..Alright, not quite. I don’t mean to be too misleading with the headline, but with the array of new bars and restaurants opening in Wolverhampton to add to our quite substantial existing selection, it might as well be for those who can afford it.
Let’s take a look at what is and what might be..
The Island House
A former pub turned gourmet fish & chip restaurant, bar and grill, the Island House pub on Stafford Road, Oxley, wasn’t doing too well in its later years, closing in 2007. The building started its life as a house, with conversion to a pub, The Croft, in 1937. Purchased by Andrew Calleja who formerly ran the award winning Newbridge Fryer, The Island House has been open as a takeaway for a few months, finally opening as a fully functioning bar and restaurant this week.
Early reviews are excellent and with a menu including pan fried seabass and spiced battered cod cheeks (not to mention a selection of burgers), we’re confident that The Island House will prove a long-term success.
Gali Kitchen at The Hooded Ram
Under construction at the former Rothwells / Indi Bar in Princes Square, the very prominent crossroads in the centre of Wolverhampton’s Lichfield Street is the Gali Kitchen at The Hooded Ram. This is a city centre project that certainly gets the mouth watering – Hooded Ram are an Isle of Man brewery specialising in cask ale. Their selection includes Black Pearl Oyster Stout, Amber Ram Best Bitter, Little King Louis IPA and a large selection of seasonal beers / specials such as Green Hop Ram (an ale made using fresh or ‘green’ hops during hop picking season instead of the usual dry hops), Smokey Pete Smoked Porter (a smoked beer), Mint Chocolate Stout and Abattoir Blues (a barleywine).
The food promises instant salivation – Galī means alley or narrow street in Punjabi, the Gali Kitchen will bring Indian street food to Wolverhampton’s dining out scene. We can’t wait!
Queen Street was the location of Wolverhampton’s first public health dispensary – the first hospital in the city. This opened on 10th July, 1821, at 46 Queen Street and was constructed to cater for the needs of the poor who could not afford to pay for treatment. At 22 Queen Street, we’ll soon (subject to licensing) have Wolverhampton’s newest micropub, named The Dispensary in recognition of this important part of Wolverhampton’s history. Planned by Ron Reynolds, known locally for bringing a good selection of cask ale to The Horse & Jockey pub in Woodcross, The Dispensary will be a small pub (definition of micropub here) next door to Nandos, with seating for 30 people (more upstairs for functions / meetings).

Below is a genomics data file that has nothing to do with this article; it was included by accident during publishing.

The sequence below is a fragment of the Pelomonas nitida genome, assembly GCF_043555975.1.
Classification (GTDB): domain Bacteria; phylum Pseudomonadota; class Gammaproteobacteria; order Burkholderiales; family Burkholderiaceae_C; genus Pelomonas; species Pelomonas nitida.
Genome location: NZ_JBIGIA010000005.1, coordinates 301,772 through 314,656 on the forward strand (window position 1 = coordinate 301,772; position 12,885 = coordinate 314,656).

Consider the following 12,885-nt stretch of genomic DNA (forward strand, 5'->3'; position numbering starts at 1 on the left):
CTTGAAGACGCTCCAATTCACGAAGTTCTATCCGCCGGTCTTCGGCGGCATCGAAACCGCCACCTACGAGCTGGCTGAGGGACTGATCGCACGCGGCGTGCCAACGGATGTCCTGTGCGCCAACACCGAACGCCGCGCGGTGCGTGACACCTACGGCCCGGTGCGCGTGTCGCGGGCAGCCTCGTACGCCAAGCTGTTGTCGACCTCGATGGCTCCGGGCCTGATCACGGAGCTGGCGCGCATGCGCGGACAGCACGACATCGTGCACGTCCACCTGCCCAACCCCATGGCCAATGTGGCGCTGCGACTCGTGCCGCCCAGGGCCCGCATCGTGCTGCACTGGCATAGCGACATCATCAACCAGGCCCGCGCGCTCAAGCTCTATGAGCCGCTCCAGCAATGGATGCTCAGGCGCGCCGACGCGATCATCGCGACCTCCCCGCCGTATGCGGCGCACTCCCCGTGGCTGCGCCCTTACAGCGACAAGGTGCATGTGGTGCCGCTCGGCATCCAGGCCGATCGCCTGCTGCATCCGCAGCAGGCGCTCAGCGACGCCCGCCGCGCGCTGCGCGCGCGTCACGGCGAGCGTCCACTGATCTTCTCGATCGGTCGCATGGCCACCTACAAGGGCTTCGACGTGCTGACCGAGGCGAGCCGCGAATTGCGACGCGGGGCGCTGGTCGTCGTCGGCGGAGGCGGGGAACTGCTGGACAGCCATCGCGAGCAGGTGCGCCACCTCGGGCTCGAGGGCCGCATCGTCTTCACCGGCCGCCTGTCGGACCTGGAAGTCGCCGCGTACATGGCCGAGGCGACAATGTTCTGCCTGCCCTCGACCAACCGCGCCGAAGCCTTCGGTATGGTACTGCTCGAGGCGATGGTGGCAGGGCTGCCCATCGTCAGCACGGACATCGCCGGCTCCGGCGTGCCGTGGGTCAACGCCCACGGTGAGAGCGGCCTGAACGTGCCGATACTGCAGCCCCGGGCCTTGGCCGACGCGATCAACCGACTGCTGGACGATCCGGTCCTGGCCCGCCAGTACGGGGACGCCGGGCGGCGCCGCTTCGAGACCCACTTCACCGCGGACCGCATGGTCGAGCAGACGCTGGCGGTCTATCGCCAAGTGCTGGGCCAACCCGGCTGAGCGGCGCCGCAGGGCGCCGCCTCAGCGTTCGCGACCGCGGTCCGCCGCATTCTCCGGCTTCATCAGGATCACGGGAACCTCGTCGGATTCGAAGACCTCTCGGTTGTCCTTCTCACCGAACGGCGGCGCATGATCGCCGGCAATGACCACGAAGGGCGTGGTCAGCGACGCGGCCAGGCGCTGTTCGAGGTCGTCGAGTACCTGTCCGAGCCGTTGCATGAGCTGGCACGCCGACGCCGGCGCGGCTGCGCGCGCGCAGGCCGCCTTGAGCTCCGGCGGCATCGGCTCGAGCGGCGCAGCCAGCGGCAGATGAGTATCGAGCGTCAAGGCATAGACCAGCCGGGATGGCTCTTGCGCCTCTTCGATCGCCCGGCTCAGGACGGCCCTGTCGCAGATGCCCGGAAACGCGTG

Plans give a good idea of the layout (here), with both cask and craft dispense on the bar. The pub will have a history of Wolverhampton theme, and promises to add further depth to the city centre’s pub scene.
Currently at the planning stage, the owner of Newbridge Brewery, James McCann, has submitted plans for a micropub on Newhampton Road West in the corner building previously occupied by New Style Windows. The micropub, if approved, will provide a local outlet for Newbridge ales in the Newbridge area of the city.
Mr McCann has stated that the pub will be fashioned in a similar manner to that of Hail to the Ale micropub in Claregate, the three times (current) Wolverhampton CAMRA city pub of the year. The plans are, however, facing opposition, as reported in the Express & Star.
More can be read about this exciting venture can be read in the supporting statement here.
With the well publicised return of The Claregate as part of Marstons’s Generous George chain (with pizza oven and smoke house, opening Monday 10th April) and hot on the heels of recent renovations to Hogshead and the Royal London and the opening of Slaters, The Bohemian and Burger Priest, these new venues will give Wulfrunians and visitors alike plenty of food and drink options.
All Wolverhampton is in need of is a craft beer outlet supplying beers from the likes of Cloudwater, Verdant, Magic Rock, Harbour and Siren Craft to bring us into the big league.. what are your thoughts?
Up until maybe ten years ago, if you wanted to visit a pub other than a regular serving, for example, cask ale, you’d have to chance it. Armed with the latest edition of the CAMRA Good Beer Guide, you could visit what reads as the ideal pub – but, despite the guide being very good, the information might already be out of date leaving you with a lack of choice or even a closed venue. We’ve got it good today. There are a plethora of phone apps out there that will not only give you details about a venue, but will give you up to date ratings and beer scores. You can see, in close to real time, what people are drinking (and whether it is any good!).
WhatPub.com is a great resource for information on pubs – whether they serve cask ale, whether they are family friendly, have a beer garden, serve food – even as far as whether pub games are available or if the pub is dog friendly. WhatPub.com perfectly compliments the Good Beer Guide and if you’re a CAMRA member and know what you’re doing, you can update WhatPub.com with both beer scores and up to date information on the venue. This system works well, but CAMRA always needs more people willing to submit up to date information – so if you’re a CAMRA member, sign in, take a glance and where you can, provide an update. WhatPub.com is browser based and works well on the majority of phones and tablets we’ve tried it on.